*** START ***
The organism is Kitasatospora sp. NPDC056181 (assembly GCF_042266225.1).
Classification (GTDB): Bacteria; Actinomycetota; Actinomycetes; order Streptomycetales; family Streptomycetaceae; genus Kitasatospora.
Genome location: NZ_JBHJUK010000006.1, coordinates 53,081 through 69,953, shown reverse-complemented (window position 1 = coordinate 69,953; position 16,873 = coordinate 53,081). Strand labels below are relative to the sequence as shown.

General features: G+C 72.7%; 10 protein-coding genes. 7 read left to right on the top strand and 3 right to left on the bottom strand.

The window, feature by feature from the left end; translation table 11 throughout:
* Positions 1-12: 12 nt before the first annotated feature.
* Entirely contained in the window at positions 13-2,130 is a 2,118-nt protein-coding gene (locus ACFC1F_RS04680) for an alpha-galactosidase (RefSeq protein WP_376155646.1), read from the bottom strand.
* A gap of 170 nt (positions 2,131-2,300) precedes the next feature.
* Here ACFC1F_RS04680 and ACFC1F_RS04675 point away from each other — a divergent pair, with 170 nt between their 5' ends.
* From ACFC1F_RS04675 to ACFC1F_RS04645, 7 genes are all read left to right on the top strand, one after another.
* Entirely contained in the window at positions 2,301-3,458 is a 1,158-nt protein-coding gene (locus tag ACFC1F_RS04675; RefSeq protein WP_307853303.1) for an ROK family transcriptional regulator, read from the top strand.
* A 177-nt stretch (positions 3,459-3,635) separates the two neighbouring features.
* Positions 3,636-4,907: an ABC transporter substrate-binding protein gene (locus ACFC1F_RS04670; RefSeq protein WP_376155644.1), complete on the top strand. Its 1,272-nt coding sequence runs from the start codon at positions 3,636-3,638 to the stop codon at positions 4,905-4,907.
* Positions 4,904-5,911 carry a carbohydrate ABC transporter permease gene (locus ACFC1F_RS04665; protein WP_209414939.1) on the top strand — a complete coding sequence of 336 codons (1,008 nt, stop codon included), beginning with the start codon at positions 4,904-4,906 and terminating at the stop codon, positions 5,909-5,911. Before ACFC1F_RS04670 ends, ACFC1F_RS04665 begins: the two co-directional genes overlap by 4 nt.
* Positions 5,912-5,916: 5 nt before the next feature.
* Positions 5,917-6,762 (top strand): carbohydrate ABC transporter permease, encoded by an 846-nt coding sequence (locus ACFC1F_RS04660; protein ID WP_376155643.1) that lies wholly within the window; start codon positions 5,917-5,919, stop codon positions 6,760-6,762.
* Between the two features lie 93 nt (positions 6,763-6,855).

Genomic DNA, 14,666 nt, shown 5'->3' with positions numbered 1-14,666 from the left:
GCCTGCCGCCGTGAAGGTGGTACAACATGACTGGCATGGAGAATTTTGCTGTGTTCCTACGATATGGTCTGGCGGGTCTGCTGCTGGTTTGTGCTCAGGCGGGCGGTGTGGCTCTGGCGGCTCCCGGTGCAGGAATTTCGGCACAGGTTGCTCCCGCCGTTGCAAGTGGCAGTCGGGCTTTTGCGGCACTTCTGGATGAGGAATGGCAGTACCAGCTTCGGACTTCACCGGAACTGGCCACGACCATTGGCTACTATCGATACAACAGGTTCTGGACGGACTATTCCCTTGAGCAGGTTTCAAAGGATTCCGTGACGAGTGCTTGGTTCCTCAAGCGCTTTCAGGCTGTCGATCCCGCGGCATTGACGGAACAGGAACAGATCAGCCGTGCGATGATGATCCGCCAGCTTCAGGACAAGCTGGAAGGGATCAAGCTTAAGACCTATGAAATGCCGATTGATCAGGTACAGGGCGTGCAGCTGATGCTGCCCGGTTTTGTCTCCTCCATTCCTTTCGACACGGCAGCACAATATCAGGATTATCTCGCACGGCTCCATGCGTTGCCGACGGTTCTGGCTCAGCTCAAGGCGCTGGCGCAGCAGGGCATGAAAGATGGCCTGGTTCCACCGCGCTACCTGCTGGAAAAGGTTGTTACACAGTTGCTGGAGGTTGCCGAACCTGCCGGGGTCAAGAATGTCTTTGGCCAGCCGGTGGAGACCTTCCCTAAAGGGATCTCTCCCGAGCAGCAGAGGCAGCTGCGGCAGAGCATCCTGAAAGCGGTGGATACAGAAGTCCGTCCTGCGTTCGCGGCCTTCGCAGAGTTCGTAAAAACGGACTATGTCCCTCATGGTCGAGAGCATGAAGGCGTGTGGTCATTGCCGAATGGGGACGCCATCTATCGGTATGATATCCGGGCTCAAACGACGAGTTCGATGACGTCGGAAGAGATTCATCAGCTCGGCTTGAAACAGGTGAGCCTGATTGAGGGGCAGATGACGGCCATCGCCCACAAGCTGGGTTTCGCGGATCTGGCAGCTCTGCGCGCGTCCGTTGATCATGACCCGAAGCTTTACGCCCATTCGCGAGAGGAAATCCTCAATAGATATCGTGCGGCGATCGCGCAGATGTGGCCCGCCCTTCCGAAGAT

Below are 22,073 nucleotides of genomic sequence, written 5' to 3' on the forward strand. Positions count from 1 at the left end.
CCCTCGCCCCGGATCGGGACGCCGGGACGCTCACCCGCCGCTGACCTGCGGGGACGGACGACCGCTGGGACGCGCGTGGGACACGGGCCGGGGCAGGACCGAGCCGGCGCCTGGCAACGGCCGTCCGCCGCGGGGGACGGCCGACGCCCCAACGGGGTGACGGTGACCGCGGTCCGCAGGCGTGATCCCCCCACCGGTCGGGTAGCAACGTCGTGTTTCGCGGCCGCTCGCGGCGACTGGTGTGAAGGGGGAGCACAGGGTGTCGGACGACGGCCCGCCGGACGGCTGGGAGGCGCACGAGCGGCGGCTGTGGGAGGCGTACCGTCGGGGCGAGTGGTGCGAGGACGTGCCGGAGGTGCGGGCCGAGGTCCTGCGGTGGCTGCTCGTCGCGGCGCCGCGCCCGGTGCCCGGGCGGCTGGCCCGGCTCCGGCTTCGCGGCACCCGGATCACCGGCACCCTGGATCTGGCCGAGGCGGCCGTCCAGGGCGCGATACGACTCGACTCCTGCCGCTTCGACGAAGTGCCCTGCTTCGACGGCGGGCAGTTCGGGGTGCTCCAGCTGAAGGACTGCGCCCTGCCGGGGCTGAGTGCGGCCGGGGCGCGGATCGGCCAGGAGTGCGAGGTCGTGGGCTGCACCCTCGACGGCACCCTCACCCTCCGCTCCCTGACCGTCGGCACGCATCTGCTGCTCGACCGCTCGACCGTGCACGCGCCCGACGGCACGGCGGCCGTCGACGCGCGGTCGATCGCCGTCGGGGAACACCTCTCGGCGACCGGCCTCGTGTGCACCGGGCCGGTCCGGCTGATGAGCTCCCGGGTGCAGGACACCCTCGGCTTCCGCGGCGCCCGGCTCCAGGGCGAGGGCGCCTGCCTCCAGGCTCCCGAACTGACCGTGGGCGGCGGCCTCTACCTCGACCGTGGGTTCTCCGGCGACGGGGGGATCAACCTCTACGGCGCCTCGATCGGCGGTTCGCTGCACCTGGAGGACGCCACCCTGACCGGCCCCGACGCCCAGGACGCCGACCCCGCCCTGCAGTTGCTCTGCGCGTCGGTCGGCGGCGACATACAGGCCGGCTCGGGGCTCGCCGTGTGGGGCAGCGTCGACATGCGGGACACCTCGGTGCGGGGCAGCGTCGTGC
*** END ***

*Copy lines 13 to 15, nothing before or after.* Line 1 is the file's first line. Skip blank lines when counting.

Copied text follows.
* Positions 3,636-4,907: an ABC transporter substrate-binding protein gene (locus ACFC1F_RS04670; RefSeq protein WP_376155644.1), complete on the top strand. Its 1,272-nt coding sequence runs from the start codon at positions 3,636-3,638 to the stop codon at positions 4,905-4,907.
* Positions 4,904-5,911 carry a carbohydrate ABC transporter permease gene (locus ACFC1F_RS04665; protein WP_209414939.1) on the top strand — a complete coding sequence of 336 codons (1,008 nt, stop codon included), beginning with the start codon at positions 4,904-4,906 and terminating at the stop codon, positions 5,909-5,911. Before ACFC1F_RS04670 ends, ACFC1F_RS04665 begins: the two co-directional genes overlap by 4 nt.
* Positions 5,912-5,916: 5 nt before the next feature.